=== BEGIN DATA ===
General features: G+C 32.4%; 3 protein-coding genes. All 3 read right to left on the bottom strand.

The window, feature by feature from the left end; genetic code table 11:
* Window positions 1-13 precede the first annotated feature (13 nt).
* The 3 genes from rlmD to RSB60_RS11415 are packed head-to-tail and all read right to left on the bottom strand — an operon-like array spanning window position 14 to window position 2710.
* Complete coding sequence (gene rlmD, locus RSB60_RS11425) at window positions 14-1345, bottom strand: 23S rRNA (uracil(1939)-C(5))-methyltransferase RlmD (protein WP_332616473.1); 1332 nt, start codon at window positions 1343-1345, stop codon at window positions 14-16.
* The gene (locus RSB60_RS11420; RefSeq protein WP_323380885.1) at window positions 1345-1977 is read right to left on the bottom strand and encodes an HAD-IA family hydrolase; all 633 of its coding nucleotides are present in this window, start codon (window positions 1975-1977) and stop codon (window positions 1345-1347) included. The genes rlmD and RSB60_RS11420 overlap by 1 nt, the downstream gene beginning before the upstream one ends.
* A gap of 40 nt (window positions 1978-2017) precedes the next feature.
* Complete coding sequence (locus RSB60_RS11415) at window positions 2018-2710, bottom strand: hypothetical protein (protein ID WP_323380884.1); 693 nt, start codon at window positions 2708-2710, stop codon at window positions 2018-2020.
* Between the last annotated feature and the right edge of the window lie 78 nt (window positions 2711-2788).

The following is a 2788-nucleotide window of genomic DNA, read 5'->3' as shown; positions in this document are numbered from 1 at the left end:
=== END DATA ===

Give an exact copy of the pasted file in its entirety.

General features: G+C 32.4%; 3 protein-coding genes. All 3 read right to left on the bottom strand.

The window, feature by feature from the left end; genetic code table 11:
* Window positions 1-13 precede the first annotated feature (13 nt).
* The 3 genes from rlmD to RSB60_RS11415 are packed head-to-tail and all read right to left on the bottom strand — an operon-like array spanning window position 14 to window position 2710.
* Complete coding sequence (gene rlmD, locus RSB60_RS11425) at window positions 14-1345, bottom strand: 23S rRNA (uracil(1939)-C(5))-methyltransferase RlmD (protein WP_332616473.1); 1332 nt, start codon at window positions 1343-1345, stop codon at window positions 14-16.
* The gene (locus RSB60_RS11420; RefSeq protein WP_323380885.1) at window positions 1345-1977 is read right to left on the bottom strand and encodes an HAD-IA family hydrolase; all 633 of its coding nucleotides are present in this window, start codon (window positions 1975-1977) and stop codon (window positions 1345-1347) included. The genes rlmD and RSB60_RS11420 overlap by 1 nt, the downstream gene beginning before the upstream one ends.
* A gap of 40 nt (window positions 1978-2017) precedes the next feature.
* Complete coding sequence (locus RSB60_RS11415) at window positions 2018-2710, bottom strand: hypothetical protein (protein ID WP_323380884.1); 693 nt, start codon at window positions 2708-2710, stop codon at window positions 2018-2020.
* Between the last annotated feature and the right edge of the window lie 78 nt (window positions 2711-2788).

The following is a 2788-nucleotide window of genomic DNA, read 5'->3' as shown; positions in this document are numbered from 1 at the left end: